A Patient's Guide to Lung Surgery
Common Reasons for Lung Surgery
Surgery is often done to get a closer look at the inside of the the lungs and to help treat lung problems. If a mass is found in the lung, surgery can help determine its cause. If necessary, the mass may also be removed. Surgery may be done for other conditions, as well, such as collapsed lung or fluid around the lung.
A Lung Mass
If a mass has been found in the lung, a biopsy (sample) can be removed and examined to determine whether the growth is benign (not cancerous) or malignant (cancerous). In addition, the exact location and size of the mass can be measured, and other areas can be examined to check whether the mass has spread. If the mass needs to be removed, its size, location, and spread determine how much of the surrounding lung also needs to be removed. Removal of part or all of a lung is called lung resection.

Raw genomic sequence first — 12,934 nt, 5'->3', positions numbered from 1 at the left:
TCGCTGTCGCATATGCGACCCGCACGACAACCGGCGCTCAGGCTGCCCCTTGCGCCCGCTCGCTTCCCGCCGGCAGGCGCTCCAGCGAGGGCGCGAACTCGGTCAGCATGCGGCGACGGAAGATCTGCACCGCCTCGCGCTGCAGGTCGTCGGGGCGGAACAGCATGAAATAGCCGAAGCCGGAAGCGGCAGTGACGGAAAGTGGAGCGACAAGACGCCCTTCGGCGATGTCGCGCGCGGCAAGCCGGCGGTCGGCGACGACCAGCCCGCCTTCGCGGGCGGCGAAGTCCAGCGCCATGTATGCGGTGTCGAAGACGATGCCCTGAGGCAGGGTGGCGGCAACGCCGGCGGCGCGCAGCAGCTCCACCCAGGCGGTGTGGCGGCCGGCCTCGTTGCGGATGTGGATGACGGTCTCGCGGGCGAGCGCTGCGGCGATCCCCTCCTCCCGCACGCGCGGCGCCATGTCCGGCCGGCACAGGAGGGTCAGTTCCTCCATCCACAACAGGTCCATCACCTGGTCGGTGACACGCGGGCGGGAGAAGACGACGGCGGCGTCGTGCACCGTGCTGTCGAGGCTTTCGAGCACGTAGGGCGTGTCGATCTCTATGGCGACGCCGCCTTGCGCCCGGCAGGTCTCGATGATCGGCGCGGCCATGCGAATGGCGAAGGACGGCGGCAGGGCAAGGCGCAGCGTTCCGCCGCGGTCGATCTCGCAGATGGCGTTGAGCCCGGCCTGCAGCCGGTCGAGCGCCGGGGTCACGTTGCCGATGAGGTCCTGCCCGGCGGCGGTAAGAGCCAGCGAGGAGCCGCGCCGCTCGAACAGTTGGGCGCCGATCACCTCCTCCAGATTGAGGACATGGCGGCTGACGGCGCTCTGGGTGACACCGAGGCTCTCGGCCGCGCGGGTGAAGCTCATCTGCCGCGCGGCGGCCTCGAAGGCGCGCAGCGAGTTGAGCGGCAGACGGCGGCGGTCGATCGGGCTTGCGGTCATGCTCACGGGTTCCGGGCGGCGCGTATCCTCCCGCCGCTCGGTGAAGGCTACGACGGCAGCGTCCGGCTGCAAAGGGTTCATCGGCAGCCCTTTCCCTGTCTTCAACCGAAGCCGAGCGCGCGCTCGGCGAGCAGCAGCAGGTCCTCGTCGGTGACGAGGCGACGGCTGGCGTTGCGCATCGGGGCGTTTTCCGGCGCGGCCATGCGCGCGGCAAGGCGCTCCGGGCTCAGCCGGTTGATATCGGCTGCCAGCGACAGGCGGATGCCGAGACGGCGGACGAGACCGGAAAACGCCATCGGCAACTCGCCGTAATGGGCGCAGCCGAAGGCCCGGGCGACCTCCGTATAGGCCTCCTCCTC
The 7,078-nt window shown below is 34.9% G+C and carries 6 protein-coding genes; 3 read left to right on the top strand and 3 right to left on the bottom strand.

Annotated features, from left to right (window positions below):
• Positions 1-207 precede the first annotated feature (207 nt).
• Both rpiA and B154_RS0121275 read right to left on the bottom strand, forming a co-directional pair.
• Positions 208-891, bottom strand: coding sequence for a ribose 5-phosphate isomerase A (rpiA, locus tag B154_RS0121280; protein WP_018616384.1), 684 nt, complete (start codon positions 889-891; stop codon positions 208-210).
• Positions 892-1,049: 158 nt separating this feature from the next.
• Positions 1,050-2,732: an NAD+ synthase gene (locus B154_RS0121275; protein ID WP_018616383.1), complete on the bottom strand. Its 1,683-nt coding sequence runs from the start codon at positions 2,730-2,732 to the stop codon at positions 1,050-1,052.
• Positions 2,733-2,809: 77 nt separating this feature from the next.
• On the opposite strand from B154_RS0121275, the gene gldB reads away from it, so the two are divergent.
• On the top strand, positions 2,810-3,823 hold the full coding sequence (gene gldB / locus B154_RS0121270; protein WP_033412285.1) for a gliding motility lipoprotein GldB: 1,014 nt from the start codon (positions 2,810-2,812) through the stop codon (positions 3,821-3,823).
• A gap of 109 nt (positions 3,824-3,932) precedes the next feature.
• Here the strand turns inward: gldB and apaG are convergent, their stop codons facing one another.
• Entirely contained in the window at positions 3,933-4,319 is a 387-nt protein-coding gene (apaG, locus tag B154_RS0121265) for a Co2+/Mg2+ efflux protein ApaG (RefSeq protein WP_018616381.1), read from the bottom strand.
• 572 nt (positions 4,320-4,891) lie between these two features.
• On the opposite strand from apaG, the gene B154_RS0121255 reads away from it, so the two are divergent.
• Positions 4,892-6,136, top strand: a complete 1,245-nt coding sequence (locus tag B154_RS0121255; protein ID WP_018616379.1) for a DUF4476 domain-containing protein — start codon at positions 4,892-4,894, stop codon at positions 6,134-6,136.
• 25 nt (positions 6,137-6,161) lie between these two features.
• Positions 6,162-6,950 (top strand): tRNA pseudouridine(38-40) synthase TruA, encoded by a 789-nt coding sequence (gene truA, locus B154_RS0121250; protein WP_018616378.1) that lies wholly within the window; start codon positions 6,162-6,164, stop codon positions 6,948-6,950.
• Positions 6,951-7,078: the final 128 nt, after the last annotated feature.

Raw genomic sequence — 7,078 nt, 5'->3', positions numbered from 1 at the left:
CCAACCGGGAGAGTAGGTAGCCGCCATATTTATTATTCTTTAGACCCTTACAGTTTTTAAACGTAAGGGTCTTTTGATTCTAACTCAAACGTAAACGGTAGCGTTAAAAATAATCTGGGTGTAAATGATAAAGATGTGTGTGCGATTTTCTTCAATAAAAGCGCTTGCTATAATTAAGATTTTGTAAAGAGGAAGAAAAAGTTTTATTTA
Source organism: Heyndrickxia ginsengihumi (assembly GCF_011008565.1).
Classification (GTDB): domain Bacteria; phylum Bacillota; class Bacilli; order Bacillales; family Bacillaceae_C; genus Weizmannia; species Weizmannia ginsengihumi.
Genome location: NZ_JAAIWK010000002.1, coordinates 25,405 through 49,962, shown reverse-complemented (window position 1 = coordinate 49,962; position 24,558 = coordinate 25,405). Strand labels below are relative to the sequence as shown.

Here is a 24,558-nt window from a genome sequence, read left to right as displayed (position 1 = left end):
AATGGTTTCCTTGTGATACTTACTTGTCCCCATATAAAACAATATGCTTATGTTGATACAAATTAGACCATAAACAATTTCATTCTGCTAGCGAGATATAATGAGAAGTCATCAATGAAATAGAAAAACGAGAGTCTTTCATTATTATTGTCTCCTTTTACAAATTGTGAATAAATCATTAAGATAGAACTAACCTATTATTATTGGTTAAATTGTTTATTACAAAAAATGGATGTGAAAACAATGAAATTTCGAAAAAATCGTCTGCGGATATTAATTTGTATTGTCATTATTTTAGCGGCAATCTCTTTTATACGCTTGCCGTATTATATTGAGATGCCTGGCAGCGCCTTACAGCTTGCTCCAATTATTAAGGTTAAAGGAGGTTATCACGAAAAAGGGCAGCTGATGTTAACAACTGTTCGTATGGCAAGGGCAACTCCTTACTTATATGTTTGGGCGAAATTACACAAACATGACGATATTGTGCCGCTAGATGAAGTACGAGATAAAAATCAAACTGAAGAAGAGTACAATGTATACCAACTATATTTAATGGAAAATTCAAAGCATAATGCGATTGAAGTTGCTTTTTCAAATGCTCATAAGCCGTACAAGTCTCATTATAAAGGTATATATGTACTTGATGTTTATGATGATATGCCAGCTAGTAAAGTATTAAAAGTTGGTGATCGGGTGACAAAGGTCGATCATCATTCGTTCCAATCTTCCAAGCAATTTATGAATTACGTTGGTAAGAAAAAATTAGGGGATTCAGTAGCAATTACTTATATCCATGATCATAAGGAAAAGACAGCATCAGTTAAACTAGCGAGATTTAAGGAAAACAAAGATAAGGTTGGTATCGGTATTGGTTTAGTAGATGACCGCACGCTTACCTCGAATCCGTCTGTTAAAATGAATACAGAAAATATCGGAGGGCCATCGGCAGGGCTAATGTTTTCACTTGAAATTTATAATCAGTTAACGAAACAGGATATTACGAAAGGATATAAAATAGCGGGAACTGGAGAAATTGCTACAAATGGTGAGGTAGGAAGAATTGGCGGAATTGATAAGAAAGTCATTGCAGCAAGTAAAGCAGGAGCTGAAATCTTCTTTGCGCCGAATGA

Surgical Techniques for Treating a Lung Mass
A Collapsed Lung
If a portion of the lung wall is thin or ruptured, air may leak into the pleural space. When air collects in the pleural space, the lung may collapse. This is known as collapsed lung or pneumothorax. Tubes placed during surgery can drain air from the pleural space so the lung re-expands. During surgery, the wall of the lung can also be repaired so it won't collapse again.
Fluid Around the Lungs
Fluid may collect in the area around the lungs. One common cause of fluid around the lungs is a lung infection, which may be a complication of certain types of surgery or an illness such as pneumonia. During surgery, tubes can be placed in the pleural space to drain fluid and help the lungs heal.
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